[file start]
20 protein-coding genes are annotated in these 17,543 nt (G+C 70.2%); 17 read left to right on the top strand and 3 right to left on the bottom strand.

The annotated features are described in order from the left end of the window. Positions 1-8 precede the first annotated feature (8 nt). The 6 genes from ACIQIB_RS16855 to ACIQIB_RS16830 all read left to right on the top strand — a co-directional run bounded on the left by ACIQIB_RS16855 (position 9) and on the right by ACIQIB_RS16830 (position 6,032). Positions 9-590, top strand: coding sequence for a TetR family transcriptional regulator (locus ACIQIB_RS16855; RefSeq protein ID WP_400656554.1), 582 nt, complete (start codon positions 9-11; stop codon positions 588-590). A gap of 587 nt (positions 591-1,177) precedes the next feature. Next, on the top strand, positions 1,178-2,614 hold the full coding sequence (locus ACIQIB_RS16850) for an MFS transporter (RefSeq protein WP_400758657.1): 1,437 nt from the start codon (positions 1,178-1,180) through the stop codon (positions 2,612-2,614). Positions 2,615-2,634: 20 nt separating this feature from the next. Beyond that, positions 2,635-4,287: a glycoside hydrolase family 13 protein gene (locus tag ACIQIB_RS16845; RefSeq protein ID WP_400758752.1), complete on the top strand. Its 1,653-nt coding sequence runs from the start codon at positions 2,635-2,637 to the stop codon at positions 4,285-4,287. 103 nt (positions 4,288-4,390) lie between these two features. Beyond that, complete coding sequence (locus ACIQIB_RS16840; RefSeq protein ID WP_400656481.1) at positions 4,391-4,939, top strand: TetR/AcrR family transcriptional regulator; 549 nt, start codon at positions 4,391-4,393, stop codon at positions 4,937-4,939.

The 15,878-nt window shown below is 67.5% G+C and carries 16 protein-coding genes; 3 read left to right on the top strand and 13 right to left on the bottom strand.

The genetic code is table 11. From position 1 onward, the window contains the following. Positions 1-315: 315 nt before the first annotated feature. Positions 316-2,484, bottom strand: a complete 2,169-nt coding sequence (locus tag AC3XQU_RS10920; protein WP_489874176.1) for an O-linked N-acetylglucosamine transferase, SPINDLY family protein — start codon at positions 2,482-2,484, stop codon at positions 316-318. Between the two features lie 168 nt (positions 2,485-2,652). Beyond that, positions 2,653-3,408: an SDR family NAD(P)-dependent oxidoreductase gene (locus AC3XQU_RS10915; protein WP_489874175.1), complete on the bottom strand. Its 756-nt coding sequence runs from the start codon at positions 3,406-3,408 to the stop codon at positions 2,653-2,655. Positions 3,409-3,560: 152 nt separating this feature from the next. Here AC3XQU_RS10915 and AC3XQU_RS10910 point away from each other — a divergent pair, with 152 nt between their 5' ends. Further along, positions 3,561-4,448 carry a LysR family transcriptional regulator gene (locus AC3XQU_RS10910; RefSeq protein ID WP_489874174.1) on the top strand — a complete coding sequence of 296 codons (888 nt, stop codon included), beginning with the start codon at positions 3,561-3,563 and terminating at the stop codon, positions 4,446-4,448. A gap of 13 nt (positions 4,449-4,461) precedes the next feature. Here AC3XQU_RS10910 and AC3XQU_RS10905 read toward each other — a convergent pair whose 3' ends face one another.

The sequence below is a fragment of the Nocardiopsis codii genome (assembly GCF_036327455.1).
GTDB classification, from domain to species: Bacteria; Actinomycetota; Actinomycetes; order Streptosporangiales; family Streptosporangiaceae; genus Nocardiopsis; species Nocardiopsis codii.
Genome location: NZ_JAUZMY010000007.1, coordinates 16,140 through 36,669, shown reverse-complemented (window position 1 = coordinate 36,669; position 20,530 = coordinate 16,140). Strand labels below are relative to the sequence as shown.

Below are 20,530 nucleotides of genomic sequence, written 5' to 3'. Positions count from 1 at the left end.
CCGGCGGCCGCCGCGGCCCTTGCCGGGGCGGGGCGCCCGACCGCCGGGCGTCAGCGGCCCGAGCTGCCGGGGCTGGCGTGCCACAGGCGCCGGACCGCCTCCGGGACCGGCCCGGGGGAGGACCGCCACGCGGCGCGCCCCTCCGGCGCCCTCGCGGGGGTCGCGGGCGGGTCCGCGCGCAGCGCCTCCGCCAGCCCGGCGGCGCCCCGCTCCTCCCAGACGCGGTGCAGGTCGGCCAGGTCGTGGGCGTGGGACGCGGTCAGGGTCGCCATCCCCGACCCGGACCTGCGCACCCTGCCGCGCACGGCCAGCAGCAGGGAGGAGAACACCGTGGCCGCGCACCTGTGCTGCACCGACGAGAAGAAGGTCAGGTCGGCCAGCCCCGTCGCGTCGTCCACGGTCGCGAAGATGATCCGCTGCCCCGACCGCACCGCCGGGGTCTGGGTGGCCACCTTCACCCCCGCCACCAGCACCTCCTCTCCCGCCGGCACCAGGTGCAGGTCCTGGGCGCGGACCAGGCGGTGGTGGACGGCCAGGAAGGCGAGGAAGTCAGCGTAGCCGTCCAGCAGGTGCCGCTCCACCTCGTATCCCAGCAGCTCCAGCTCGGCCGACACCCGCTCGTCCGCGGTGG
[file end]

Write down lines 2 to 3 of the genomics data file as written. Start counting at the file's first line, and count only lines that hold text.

The annotated features are described in order from the left end of the window. Positions 1-8 precede the first annotated feature (8 nt). The 6 genes from ACIQIB_RS16855 to ACIQIB_RS16830 all read left to right on the top strand — a co-directional run bounded on the left by ACIQIB_RS16855 (position 9) and on the right by ACIQIB_RS16830 (position 6,032). Positions 9-590, top strand: coding sequence for a TetR family transcriptional regulator (locus ACIQIB_RS16855; RefSeq protein ID WP_400656554.1), 582 nt, complete (start codon positions 9-11; stop codon positions 588-590). A gap of 587 nt (positions 591-1,177) precedes the next feature. Next, on the top strand, positions 1,178-2,614 hold the full coding sequence (locus ACIQIB_RS16850) for an MFS transporter (RefSeq protein WP_400758657.1): 1,437 nt from the start codon (positions 1,178-1,180) through the stop codon (positions 2,612-2,614). Positions 2,615-2,634: 20 nt separating this feature from the next. Beyond that, positions 2,635-4,287: a glycoside hydrolase family 13 protein gene (locus tag ACIQIB_RS16845; RefSeq protein ID WP_400758752.1), complete on the top strand. Its 1,653-nt coding sequence runs from the start codon at positions 2,635-2,637 to the stop codon at positions 4,285-4,287. 103 nt (positions 4,288-4,390) lie between these two features. Beyond that, complete coding sequence (locus ACIQIB_RS16840; RefSeq protein ID WP_400656481.1) at positions 4,391-4,939, top strand: TetR/AcrR family transcriptional regulator; 549 nt, start codon at positions 4,391-4,393, stop codon at positions 4,937-4,939.

The 15,878-nt window shown below is 67.5% G+C and carries 16 protein-coding genes; 3 read left to right on the top strand and 13 right to left on the bottom strand.